Intermittent fasting has been shown to be an effective way to lose weight and reduce body fat. A study looking at intermittent fasting in women over 60 showed that those who followed a 4-to-6 hour eating window were able to lose an average of 4% of their body weight in only 8 weeks. 

Metabolic Health

Intermittent fasting can improve metabolic health by reducing insulin resistance, which can help to reduce the risk of type-2 diabetes and other metabolic disorders. This is particularly important for women over 50, who may be at increased risk of these conditions.


Intermittent fasting has been shown to increase lifespan up to 80% in small animal models, like rodents. There is some evidence lifespan extension may be possible in humans as well, but there are no conclusive studies to this point. We do find that intermittent fasting can be a powerful tool for improving well-being into old age. This is important for women over 50, who may be concerned about age-related health issues.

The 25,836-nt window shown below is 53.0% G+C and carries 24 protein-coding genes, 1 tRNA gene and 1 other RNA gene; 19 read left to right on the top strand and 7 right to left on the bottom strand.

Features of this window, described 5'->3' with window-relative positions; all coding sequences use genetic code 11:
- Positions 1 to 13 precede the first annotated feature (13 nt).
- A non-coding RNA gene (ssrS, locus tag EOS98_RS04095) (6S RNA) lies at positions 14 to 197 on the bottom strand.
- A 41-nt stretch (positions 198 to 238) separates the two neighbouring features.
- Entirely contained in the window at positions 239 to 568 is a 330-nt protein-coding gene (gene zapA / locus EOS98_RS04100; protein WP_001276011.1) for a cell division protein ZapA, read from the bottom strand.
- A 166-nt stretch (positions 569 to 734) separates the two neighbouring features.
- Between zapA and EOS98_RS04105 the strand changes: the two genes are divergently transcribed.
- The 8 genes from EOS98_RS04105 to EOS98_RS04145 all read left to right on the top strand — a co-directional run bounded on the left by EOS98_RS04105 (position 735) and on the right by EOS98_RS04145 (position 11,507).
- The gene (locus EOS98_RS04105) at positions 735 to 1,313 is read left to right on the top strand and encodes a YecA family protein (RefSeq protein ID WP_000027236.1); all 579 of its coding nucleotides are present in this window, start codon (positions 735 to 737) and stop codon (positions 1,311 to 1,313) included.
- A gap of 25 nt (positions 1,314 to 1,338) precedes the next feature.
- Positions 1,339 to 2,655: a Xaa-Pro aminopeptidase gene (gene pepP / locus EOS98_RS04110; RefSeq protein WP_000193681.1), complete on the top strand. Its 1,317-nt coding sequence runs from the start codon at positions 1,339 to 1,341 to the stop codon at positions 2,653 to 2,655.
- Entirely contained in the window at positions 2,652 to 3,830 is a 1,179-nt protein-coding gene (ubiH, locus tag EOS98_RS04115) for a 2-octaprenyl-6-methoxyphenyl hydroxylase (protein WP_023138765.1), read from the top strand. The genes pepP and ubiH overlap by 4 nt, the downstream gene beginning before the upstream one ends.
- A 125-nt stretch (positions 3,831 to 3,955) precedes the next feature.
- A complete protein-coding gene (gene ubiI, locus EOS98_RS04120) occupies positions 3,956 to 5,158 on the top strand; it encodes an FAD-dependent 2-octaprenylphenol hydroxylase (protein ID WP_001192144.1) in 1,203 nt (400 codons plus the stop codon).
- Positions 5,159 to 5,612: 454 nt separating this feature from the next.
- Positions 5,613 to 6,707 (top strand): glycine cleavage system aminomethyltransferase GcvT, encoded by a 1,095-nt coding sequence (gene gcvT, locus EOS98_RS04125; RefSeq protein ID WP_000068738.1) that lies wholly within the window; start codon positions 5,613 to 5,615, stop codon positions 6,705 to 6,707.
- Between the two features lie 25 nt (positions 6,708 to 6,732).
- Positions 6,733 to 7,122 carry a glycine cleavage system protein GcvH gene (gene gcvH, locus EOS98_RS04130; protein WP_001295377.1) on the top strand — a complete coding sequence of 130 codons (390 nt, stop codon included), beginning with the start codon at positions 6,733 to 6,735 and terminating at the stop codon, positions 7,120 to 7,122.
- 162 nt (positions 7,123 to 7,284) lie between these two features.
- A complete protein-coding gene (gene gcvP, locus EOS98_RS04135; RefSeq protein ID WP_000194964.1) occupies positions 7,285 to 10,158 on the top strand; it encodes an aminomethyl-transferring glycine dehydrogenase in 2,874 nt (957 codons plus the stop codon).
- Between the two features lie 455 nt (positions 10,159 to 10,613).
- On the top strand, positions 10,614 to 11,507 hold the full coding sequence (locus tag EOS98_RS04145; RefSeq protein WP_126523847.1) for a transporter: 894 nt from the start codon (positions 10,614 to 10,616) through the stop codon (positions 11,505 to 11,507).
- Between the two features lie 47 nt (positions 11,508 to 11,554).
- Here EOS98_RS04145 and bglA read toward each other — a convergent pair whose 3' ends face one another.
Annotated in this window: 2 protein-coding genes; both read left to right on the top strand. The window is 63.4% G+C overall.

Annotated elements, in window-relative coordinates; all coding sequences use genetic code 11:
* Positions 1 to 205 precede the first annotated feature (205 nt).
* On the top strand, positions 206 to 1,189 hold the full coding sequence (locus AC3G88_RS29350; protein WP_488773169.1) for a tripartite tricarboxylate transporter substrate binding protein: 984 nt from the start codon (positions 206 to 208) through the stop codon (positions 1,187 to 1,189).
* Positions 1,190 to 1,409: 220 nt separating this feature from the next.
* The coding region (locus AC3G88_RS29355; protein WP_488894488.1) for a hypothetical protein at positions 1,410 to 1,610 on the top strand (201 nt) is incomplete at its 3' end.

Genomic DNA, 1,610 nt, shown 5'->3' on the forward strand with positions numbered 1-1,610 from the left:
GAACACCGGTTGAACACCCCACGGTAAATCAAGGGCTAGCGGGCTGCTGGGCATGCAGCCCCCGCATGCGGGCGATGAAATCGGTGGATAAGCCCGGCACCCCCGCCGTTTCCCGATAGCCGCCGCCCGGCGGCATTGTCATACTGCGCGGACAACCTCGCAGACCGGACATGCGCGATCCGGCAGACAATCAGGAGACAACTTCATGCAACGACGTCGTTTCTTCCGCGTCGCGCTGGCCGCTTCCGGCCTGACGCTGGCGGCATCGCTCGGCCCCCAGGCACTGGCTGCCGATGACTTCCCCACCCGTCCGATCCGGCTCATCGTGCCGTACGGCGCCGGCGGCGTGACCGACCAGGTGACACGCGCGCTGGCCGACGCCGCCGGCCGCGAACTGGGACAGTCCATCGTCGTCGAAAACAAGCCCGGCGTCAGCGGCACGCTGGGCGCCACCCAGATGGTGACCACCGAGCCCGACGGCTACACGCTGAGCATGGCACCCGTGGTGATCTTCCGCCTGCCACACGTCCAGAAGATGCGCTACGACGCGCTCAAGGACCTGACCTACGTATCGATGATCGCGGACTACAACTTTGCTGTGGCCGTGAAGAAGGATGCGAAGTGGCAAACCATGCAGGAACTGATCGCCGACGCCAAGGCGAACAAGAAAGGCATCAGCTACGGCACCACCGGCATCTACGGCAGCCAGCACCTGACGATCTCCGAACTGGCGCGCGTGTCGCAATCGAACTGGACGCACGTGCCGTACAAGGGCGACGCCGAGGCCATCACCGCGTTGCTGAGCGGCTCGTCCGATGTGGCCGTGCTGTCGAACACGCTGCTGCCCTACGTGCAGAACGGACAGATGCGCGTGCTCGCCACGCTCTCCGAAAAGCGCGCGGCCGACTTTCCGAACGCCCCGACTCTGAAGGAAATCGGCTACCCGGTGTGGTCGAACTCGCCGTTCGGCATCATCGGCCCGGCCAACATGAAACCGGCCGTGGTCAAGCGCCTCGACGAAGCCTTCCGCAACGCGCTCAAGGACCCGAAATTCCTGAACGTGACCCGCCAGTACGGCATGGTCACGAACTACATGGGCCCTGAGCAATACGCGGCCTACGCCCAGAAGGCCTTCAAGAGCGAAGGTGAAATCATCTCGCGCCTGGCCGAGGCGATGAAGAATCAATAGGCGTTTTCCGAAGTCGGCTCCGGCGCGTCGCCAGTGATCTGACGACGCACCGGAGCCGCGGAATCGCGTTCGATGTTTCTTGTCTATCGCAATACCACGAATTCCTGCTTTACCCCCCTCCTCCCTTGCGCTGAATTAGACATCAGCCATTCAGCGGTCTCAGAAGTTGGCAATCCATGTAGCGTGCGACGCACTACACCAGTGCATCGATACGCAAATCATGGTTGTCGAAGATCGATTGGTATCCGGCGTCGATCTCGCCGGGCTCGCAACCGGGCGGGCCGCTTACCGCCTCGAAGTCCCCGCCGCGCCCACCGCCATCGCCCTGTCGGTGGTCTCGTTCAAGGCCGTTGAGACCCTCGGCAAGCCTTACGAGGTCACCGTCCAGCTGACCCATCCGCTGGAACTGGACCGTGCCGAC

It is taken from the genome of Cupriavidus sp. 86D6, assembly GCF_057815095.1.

Chronic inflammation is a common issue for women over 50, and it can contribute to a variety of health problems. Intermittent fasting has been shown to reduce inflammation in the body, which can help to improve overall health and reduce the risk of chronic disease. Intermittent fasting can increase fat metabolism and ketone production without severe carbohydrate restriction. Ketones have been shown to reduce inflammation throughout the body. Similarly, intermittent fasting may improve the gut microbiome which is increasingly being recognized as a strategy to promote anti-inflammatory microbiota in the gut .

Best Types of Intermittent Fasting for Over-50 Females

12:12 Intermittent Fasting